Corn futures are also traded by speculators who assume the price risk that hedgers try to avoid in return for a chance to profit from favorable corn price movement. Speculators buy corn futures when they believe that corn prices will go up. Conversely, they will sell corn futures when they think that corn prices will fall.

Learn More About Corn Futures & Options Trading

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Welcome to Corn Futures

CBOT Corn futures (ticker symbol ZC) give you an easy, liquid tool to profit from or hedge against price movements in the United States’ most widely grown crop.

Individual traders, grain elevators, farmers, investors and commercial firms are among the diverse, global participant base that trade this fully electronic contract; the most liquid and active market in grain and oilseeds, trading on average more than 350,000 contracts per day.

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Sign up to receive our daily futures and options newsletter, In Focus.

Chicago Board of Trade (CBOT), home of the global grain and oilseeds marketplace, is one of four U.S. exchanges operated by CME Group, the world’s largest derivatives marketplace.

Corn Futures

H, K, N, U, Z (Mar, May, Jul, Sep, Dec)

U.S. Dollars and Cents per bushel

Sunday – Friday, 7:00 p.m. – 7:45 a.m. CT and Monday – Friday, 8:30 a.m. – 1:20 p.m. CT

Dollar Value of One Tick

Product Last Change Chart Globex Vol

Why Trade ZC Futures?

The world produced over 41 billion bushels in 2020/18, but 11 times that many bushels were traded on the futures exchange in 2020.

The USDA World Agricultural Supply and Demand Estimate (WASDE) report offers an opportunity for traders to take a market view around the report release and then take action in the futures market.

Corn futures offer a central, transparent point of global price discovery in a market that can shift frequently based on weather conditions, politics, crop conditions, shipping and freight issues, and more.

Benefits of Trading Corn Futures (ZC)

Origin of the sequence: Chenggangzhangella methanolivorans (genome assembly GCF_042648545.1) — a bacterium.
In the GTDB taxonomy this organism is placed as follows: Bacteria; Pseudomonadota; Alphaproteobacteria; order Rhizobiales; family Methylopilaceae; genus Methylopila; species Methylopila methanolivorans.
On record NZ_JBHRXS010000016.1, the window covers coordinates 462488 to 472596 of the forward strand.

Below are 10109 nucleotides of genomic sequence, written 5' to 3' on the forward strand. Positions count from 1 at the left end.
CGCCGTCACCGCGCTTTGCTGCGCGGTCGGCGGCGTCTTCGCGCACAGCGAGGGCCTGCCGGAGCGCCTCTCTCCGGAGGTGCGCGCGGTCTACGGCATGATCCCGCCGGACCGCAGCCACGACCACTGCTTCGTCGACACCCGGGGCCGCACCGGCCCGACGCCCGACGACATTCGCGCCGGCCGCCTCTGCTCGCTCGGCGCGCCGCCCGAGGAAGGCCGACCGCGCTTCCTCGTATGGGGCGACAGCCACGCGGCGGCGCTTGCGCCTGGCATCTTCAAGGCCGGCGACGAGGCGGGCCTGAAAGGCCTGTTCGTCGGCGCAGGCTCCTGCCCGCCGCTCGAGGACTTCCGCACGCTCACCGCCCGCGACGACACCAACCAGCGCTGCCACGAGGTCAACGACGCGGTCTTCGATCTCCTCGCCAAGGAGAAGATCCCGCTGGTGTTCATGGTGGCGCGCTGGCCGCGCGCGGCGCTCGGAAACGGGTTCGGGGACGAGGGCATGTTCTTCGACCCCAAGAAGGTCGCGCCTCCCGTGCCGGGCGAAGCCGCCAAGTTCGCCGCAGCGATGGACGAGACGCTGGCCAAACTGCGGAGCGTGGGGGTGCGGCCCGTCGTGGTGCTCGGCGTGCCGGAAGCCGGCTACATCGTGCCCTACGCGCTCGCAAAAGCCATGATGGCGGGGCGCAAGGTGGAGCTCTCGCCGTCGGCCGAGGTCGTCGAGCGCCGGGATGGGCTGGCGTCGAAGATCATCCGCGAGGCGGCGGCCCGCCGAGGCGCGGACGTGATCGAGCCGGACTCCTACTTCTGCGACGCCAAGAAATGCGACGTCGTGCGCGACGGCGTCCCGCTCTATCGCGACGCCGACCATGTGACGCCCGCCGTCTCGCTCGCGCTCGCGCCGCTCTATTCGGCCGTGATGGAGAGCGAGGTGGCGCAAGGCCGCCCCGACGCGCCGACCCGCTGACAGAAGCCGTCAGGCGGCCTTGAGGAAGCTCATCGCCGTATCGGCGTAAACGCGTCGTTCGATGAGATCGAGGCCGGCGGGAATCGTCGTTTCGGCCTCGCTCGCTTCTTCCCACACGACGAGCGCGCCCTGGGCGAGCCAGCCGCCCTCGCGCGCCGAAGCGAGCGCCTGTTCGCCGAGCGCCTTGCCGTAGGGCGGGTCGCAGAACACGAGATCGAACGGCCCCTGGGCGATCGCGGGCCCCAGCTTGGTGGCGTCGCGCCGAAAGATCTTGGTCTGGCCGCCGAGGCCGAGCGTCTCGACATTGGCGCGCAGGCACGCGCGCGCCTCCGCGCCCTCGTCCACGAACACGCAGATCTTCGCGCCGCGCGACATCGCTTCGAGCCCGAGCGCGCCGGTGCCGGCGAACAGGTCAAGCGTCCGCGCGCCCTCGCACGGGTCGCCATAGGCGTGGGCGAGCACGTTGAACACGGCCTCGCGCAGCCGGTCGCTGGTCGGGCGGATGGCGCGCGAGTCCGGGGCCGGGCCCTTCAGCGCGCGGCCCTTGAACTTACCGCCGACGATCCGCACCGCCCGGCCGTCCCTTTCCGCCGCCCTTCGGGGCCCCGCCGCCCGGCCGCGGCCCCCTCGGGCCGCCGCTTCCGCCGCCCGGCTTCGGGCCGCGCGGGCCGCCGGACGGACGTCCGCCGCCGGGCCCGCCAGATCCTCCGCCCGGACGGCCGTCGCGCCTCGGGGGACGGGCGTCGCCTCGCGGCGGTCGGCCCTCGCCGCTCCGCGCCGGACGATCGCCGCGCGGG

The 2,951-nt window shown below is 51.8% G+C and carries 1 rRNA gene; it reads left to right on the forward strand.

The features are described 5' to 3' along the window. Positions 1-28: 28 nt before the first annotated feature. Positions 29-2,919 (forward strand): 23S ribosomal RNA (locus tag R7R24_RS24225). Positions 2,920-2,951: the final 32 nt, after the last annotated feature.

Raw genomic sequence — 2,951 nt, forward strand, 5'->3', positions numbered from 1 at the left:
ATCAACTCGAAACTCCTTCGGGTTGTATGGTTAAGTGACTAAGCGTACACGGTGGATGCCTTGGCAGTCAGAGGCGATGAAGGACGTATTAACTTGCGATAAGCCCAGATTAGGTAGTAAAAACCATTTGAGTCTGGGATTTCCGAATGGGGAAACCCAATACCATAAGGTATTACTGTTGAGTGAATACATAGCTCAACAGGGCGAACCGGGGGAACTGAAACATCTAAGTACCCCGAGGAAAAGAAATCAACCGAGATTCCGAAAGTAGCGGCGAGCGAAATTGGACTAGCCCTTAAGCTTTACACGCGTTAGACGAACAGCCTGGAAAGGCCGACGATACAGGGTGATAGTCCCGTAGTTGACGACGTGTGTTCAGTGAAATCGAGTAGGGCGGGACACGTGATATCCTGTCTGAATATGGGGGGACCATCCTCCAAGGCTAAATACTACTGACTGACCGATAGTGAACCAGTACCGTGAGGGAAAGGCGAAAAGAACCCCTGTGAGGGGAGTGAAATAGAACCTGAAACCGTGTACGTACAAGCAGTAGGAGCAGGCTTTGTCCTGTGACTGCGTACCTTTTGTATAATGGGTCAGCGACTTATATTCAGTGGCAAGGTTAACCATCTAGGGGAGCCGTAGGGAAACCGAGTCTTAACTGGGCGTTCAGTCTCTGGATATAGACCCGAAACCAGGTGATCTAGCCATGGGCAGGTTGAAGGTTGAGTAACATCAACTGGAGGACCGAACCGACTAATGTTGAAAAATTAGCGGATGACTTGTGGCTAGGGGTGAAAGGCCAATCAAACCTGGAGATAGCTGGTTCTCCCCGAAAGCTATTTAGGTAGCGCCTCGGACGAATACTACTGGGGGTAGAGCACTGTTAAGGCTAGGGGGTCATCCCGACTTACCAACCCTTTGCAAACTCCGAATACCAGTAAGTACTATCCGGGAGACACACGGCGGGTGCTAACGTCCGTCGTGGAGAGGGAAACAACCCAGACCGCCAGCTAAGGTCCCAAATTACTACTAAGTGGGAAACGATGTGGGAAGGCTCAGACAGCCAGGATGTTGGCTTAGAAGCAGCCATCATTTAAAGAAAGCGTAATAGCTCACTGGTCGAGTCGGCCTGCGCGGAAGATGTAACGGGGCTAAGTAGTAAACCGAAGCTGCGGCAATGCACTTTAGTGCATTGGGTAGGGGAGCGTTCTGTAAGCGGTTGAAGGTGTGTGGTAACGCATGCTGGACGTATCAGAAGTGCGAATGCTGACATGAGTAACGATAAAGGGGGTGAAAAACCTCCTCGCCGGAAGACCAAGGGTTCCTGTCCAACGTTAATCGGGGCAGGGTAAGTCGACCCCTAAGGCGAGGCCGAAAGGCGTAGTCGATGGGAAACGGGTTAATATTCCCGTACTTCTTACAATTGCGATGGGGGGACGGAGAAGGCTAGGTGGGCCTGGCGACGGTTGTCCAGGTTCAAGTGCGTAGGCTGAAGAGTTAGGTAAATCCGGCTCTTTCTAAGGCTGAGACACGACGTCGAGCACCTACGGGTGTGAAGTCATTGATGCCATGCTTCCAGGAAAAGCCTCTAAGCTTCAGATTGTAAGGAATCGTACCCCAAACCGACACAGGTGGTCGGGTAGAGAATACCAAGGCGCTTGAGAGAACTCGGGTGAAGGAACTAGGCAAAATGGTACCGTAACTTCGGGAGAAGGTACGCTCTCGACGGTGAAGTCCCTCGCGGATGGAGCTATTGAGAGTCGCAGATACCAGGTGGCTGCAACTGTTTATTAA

Leading liquidity
With 350,000+ traded per day on average and OI peaking at 1.7 million, enter/exit positions with ease

Flexible trade execution
Access liquidity via the central limit order book, block trades, and RFC

Safety and security
Central clearing helps mitigate counterparty credit risk in our CFTC-regulated marketplace

Overnight electronic access
Act as market-moving global news & events unfold, in a market that trades during extended hours

Futures leverage
Control a larger notional value for a relatively small amount of money, enhancing your buying power

Key Reports/Factors that Move Markets

Weather Events Across the world, the local weather in specific growing regions may impact the supply and thus the price of corn

USDA World Agricultural Supply and Demand Estimate (WASDE) Report offers a monthly comprehensive forecast that often shifts the corn market in an unexpected direction

USDA Prospective Plantings Report This report, issued in March, details the quantity and type of crop U.S. farmers intend to plant in the world’s top exporting nation for corn

Grain Stocks Reports Issued four times a year by the National Agricultural Statistics Service (NASS), these reports offer updates on stocks of corn and other major grain & oilseed crops by state and by position (on- or off-farm storage)

Crop Production Reports Weekly U.S. export report from the world’s largest exporting country for corn offers insights into global demand

Check out the “Learn about Key Economic Events” course and economic release calendar at the CME Institute to learn more.